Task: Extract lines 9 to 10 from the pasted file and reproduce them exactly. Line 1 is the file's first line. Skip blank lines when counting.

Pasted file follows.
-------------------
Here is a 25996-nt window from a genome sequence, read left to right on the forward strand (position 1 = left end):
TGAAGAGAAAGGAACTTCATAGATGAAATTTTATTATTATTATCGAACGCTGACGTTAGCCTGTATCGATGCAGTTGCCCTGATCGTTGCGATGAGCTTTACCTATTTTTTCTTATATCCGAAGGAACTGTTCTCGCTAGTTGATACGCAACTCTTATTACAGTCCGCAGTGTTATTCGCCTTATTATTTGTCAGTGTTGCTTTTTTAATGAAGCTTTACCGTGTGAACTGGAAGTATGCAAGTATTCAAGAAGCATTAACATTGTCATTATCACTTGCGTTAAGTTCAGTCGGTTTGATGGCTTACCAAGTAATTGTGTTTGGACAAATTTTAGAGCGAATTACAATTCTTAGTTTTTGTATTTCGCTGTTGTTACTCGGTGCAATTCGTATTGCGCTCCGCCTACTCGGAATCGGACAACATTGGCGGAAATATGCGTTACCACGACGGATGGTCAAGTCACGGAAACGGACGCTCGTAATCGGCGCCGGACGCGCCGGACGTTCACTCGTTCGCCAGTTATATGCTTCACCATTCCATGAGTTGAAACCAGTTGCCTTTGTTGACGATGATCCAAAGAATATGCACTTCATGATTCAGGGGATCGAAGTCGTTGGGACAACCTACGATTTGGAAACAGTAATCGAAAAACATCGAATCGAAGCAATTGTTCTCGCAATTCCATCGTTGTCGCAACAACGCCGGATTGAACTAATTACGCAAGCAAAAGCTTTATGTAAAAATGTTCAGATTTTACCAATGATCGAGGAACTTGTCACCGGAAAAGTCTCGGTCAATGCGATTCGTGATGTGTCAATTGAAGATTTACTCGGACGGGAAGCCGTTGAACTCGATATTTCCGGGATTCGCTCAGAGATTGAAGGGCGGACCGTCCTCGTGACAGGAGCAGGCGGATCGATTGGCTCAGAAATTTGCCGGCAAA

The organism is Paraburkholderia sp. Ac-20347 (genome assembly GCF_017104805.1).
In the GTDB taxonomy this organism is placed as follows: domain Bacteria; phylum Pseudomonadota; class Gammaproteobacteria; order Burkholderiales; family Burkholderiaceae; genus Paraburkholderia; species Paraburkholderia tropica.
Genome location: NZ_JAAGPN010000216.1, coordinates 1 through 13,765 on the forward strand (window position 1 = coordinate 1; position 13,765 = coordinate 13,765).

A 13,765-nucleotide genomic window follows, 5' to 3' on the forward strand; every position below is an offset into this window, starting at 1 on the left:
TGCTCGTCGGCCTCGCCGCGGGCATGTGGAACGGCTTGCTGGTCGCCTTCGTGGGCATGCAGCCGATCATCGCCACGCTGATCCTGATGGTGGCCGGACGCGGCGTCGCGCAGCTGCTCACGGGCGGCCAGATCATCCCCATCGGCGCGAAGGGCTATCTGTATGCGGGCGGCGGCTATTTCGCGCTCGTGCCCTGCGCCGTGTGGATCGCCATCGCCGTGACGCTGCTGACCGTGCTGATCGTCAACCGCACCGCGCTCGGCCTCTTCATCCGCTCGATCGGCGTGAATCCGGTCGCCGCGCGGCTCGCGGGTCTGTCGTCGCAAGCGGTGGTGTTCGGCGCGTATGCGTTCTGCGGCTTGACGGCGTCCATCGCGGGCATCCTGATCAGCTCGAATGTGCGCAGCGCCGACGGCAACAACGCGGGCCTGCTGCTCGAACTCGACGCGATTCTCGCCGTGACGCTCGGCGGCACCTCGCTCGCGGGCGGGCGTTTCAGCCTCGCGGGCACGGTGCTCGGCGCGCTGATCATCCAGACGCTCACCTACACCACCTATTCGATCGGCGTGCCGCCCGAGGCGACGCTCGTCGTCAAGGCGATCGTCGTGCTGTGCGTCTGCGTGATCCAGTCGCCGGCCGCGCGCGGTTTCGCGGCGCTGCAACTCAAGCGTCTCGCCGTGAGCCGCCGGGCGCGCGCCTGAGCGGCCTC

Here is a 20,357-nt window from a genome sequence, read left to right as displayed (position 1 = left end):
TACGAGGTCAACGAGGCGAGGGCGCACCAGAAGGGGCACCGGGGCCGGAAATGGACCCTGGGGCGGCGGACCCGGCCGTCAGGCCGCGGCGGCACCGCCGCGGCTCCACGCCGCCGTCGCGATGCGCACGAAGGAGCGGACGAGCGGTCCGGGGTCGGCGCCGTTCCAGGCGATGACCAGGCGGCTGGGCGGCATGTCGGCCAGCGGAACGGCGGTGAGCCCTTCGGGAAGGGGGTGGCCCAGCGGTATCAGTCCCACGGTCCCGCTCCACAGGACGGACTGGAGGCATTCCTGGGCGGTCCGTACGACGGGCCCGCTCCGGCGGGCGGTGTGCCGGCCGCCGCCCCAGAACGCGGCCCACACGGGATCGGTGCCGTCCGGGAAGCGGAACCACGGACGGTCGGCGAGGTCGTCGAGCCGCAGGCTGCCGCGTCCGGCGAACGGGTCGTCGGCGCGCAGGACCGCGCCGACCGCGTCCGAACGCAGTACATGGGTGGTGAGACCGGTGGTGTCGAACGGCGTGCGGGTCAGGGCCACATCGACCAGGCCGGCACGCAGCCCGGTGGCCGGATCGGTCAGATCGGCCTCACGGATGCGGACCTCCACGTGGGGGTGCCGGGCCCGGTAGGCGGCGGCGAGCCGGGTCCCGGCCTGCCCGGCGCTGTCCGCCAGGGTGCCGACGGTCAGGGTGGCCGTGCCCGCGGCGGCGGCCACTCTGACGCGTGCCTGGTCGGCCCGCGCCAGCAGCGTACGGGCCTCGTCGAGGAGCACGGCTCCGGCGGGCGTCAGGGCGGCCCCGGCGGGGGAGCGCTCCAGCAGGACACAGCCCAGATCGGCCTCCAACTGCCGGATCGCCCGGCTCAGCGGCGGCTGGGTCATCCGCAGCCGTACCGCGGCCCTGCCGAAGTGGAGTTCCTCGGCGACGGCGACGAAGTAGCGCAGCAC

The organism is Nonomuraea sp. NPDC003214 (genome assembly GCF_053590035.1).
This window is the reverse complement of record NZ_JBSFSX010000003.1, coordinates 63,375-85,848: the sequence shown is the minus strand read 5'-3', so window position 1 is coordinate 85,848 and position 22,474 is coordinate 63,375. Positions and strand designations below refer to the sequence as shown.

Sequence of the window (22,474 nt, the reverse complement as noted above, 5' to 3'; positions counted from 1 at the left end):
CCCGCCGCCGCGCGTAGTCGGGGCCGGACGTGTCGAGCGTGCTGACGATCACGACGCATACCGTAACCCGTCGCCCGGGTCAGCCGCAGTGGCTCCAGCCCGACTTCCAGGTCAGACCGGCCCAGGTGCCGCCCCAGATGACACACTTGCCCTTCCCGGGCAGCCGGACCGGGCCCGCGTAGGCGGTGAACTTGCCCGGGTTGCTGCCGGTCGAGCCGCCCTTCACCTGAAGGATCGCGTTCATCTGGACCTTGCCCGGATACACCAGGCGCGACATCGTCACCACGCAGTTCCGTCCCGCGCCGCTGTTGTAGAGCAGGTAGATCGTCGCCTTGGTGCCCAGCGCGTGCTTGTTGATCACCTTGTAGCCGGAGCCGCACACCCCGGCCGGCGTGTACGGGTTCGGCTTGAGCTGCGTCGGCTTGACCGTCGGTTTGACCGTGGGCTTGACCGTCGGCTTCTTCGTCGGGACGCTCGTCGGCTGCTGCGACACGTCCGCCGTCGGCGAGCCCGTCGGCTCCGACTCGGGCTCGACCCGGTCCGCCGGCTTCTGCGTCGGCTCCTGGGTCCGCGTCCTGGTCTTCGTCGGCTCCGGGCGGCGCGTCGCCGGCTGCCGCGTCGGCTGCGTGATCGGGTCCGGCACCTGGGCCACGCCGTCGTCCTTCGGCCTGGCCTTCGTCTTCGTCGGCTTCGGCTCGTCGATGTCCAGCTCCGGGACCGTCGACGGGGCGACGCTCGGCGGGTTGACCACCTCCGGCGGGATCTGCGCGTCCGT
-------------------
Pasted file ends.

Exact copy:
TACGAGGTCAACGAGGCGAGGGCGCACCAGAAGGGGCACCGGGGCCGGAAATGGACCCTGGGGCGGCGGACCCGGCCGTCAGGCCGCGGCGGCACCGCCGCGGCTCCACGCCGCCGTCGCGATGCGCACGAAGGAGCGGACGAGCGGTCCGGGGTCGGCGCCGTTCCAGGCGATGACCAGGCGGCTGGGCGGCATGTCGGCCAGCGGAACGGCGGTGAGCCCTTCGGGAAGGGGGTGGCCCAGCGGTATCAGTCCCACGGTCCCGCTCCACAGGACGGACTGGAGGCATTCCTGGGCGGTCCGTACGACGGGCCCGCTCCGGCGGGCGGTGTGCCGGCCGCCGCCCCAGAACGCGGCCCACACGGGATCGGTGCCGTCCGGGAAGCGGAACCACGGACGGTCGGCGAGGTCGTCGAGCCGCAGGCTGCCGCGTCCGGCGAACGGGTCGTCGGCGCGCAGGACCGCGCCGACCGCGTCCGAACGCAGTACATGGGTGGTGAGACCGGTGGTGTCGAACGGCGTGCGGGTCAGGGCCACATCGACCAGGCCGGCACGCAGCCCGGTGGCCGGATCGGTCAGATCGGCCTCACGGATGCGGACCTCCACGTGGGGGTGCCGGGCCCGGTAGGCGGCGGCGAGCCGGGTCCCGGCCTGCCCGGCGCTGTCCGCCAGGGTGCCGACGGTCAGGGTGGCCGTGCCCGCGGCGGCGGCCACTCTGACGCGTGCCTGGTCGGCCCGCGCCAGCAGCGTACGGGCCTCGTCGAGGAGCACGGCTCCGGCGGGCGTCAGGGCGGCCCCGGCGGGGGAGCGCTCCAGCAGGACACAGCCCAGATCGGCCTCCAACTGCCGGATCGCCCGGCTCAGCGGCGGCTGGGTCATCCGCAGCCGTACCGCGGCCCTGCCGAAGTGGAGTTCCTCGGCGACGGCGACGAAGTAGCGCAGCAC

The organism is Nonomuraea sp. NPDC003214 (genome assembly GCF_053590035.1).